Jared Wilson at Gospel Driven Church is quite negative. He writes:
I'll start being fair when this stuff produces: a) prophetic pronouncements with 100% accuracy and quantifiable results, not loud animal sounds and crippled people falling down because you yelled "Bam!", b) an understanding of the Holy Spirit as a comforter and healer who evokes awe and wonder because he is God, not as a magical pixie dust you can throw around on people like Rip Taylor's confetti, and c) actual, reformational revival in the land, not arenas full of people whooping and hollering. That's not revival. That's . . . well, I don't know what that is, but it's not revival.Bob at "In the Clearing" writes:
So yeah. That's my opinion of the goings on in Florida.
I've been wondering if I should say something here about the "revival" going on down in Lakeland. Some of my friends are just way excited about this stuff. Me, I don't want to be a wet blanket or something, so I've been operating under the Grandma rule: If you can't say something nice, don't say anything at all.Michael Davis at Charismatica is positive:
Well, but the problem with that is, people sometimes mistake a smiling reticence for approval. Furthermore, I just read Jared's post on the same subject, and I just want to say, Yeah. Me too.
I've watched a little of the video, listened to and watched some of the impresario's preaching, and read a few pro and con bloggers, etc. All I can tell you is, if feelings are worth anything at all, this guy gives me the creeps. This whole thing give me the creeps.
That's all. I just had to get it out.
Can’t help but wonder if this is the beginning of the ‘big one’ or only a ‘foreshock’. I live in earthquake country and every time a large earthquake hits (5.0 or above) we wonder if it is the main event or only a large foreshock of the ‘big one’ to come latter. What ever it is it is God and it is good. Lord, let it spread across the whole country from shore to shore. Amen.J. Lee Grady at Charisma Magazine supports the revival but after visiting the meetings and weeks of prayerful consideration he offers cautions and warnings here:
But I would be dishonest if I told you that I wholeheartedly embraced what I saw in Lakeland. Something disturbed me, but I kept my mouth shut for three weeks while I prayed, got counsel from respected ministry leaders and searched my heart to make sure I was not harboring a religious spirit. The last thing we need today is more mean-spirited heresy hunters blasting other Christians.Grady's cautionary warnings include "Beware of bizarre manifestations," "Beware of hype and exaggeration," and "Beware of strange fire" (specifically referring to Bentley's teachings about angels). His comments are very well thought out and I recommend that interested parties read the whole thing. Grady concludes.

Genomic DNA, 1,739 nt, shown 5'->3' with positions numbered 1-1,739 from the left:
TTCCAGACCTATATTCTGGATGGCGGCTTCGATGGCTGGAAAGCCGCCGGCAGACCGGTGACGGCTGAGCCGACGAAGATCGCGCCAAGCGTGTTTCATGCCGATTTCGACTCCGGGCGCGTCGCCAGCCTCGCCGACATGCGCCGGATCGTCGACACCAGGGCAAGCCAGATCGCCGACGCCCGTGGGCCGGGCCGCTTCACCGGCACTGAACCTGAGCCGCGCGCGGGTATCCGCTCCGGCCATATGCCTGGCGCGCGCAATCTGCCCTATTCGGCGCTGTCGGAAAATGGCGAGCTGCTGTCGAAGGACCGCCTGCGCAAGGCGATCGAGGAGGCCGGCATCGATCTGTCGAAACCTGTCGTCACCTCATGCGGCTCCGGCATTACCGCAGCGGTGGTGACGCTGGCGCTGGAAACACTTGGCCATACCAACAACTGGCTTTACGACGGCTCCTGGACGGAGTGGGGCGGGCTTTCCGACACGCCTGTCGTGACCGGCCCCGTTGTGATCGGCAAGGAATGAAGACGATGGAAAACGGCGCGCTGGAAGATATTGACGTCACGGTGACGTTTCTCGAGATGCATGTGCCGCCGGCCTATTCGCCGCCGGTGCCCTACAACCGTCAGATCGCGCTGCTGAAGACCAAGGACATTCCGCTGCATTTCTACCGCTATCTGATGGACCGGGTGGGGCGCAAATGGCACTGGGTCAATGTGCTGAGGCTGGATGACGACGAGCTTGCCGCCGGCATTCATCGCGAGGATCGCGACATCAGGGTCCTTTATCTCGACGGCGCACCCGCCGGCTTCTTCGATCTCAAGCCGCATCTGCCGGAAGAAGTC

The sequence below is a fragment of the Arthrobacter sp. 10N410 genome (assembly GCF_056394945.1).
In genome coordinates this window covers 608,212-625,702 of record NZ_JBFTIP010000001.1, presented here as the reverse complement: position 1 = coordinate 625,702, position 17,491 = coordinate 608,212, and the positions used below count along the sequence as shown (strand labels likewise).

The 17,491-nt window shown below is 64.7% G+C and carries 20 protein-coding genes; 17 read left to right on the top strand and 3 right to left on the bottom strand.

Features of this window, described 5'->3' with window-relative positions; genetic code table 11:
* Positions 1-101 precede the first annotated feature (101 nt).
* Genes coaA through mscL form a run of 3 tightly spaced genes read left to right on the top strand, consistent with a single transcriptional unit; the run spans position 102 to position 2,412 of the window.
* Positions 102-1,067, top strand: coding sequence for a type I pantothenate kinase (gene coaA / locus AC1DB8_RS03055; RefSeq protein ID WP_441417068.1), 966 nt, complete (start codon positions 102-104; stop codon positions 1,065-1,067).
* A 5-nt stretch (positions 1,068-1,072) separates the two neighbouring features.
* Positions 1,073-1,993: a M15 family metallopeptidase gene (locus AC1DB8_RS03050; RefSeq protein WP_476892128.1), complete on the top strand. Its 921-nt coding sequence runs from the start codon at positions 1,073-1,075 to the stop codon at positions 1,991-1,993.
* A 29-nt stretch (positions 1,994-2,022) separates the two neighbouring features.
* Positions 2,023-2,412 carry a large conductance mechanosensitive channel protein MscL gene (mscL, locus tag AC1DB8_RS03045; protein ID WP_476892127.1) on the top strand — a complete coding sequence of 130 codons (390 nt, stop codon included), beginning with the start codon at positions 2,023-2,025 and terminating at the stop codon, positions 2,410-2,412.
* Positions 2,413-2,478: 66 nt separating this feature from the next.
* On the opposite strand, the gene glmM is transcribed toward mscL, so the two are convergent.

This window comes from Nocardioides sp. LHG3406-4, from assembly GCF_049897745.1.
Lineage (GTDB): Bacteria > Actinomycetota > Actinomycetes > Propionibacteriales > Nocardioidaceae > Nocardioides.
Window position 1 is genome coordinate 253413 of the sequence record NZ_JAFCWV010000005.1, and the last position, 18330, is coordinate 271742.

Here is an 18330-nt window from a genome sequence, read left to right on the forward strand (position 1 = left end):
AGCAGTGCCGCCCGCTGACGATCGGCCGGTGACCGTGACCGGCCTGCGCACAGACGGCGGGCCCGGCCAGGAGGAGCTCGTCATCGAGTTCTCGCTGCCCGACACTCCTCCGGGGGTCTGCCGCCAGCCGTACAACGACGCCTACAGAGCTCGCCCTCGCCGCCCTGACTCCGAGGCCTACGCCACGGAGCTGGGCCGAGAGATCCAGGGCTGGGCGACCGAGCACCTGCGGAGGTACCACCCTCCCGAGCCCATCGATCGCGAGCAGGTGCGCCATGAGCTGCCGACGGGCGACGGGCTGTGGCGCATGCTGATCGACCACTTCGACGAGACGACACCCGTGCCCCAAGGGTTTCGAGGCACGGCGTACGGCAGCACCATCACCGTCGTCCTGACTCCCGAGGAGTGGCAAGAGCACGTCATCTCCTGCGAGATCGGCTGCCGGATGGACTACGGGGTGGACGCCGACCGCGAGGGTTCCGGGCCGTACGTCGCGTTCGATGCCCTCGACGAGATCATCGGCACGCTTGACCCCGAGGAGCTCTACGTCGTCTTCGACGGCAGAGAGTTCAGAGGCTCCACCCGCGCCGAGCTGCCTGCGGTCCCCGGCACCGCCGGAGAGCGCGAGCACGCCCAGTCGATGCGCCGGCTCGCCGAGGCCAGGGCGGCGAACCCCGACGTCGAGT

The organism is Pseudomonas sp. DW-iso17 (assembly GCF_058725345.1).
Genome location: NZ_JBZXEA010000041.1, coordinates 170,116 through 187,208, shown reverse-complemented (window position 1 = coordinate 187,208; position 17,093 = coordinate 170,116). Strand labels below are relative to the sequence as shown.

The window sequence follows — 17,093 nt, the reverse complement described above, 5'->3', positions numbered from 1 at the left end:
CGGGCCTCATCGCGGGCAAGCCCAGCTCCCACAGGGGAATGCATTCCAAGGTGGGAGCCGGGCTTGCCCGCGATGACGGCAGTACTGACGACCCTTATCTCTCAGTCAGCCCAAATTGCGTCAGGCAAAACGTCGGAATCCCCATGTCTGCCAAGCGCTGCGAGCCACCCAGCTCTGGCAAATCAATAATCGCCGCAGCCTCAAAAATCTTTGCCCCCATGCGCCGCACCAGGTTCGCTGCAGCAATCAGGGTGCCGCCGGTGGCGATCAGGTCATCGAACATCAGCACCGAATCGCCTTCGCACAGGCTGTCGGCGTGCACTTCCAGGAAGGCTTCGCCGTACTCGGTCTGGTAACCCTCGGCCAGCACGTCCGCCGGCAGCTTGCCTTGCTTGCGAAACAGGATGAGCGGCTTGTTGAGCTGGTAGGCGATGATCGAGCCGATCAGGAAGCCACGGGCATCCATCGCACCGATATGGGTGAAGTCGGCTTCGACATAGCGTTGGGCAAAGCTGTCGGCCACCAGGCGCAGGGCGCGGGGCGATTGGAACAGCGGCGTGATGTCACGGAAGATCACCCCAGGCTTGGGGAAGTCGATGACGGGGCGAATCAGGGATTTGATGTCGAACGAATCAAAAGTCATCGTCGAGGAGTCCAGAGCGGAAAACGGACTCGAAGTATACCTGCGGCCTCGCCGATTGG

I am not a heresy hunter, and I support what is happening in Lakeland because I know God uses imperfect people (like me and you) to reach others for Jesus. At the same time, I believe my questions are honest and my concerns are real.
I am rejoicing over all the reported healings at the Lakeland meetings. Miracles are awesome. Crowds are great. But miracles and crowds alone don’t guarantee a revival. Multitudes followed Jesus during His ministry on earth, but many of the people who saw the dead raised or ate food that was supernaturally multiplied later crucified the Son of God.I'll post my thoughts and comments tomorrow.
It was the few disciples who followed Jesus after Calvary who ushered in a true revival—one that was bathed in the fear of God, confirmed by signs and wonders, tempered by persecution and evidenced by thousands of conversions, new churches and the transformation of society. We should expect nothing less.